The HerballGERARDE, John
London: Edm. Bollifant for Bonham and John Norton. 1597.
First edition. Folio. 316x206mm. pp. , 1392, . Illustrated throughout with woodcuts. Engraved title page somewhat faded but still clear. Between X2 and X3 a further leaf with two engravings pasted on has been inserted. Leaf 3N4 appears twice. 3X5 and 6 have been supplied from another copy. From 4O3 onward there is a worm track in the top right corner, not affecting any illustrations or text, becoming more pronounced from 4Q to 4S and then diminishing. Some slight staining to the last four leaves and a repair to the last leaf has caused the loss of some of the text of the end of the index but the colophon is present. Bound in twentieth century sprinkled calf, rebacked. A very good copy in excellent condition throughout and particularly fresh and clean internally.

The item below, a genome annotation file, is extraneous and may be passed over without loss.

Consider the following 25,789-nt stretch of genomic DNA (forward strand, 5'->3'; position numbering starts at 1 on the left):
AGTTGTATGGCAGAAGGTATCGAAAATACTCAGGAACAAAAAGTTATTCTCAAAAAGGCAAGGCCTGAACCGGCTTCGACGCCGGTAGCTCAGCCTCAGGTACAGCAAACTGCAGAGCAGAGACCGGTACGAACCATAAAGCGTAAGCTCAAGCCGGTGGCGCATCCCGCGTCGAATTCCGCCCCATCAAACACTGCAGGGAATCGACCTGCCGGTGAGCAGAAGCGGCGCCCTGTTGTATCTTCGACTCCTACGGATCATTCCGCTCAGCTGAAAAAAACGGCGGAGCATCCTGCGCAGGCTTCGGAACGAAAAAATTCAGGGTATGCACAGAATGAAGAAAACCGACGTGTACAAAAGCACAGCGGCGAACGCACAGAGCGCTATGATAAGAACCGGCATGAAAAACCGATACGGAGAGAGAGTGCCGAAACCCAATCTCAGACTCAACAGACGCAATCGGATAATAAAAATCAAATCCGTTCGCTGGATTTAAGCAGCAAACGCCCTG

Gerard’s Herball is not the first English book on botany, nor is the most accurate but it is the most famous and the most charming. As is well known, it is essentially a translation of Rembert Dodoens’ Latin Herbal. The work was begun by a London physician named Robert Priest. When he died, his draft was passed to John Gerard who, in addition to his own herb garden, also created and oversaw other gardens in London. Gerard expanded Priest work and added hundreds of woodcuts many of which were borrowed from earlier botanical works. Gerard has been described as a plantsman, not a scholar and, as a result, his Herball lacks technical and scientific precision but it does provide a vast amount of practical and historical detail about the types of plants commonly found in Elizabethan England. The Herball is an important book in the history of English botany and Gerard’s pithy and readable style makes it highly entertaining.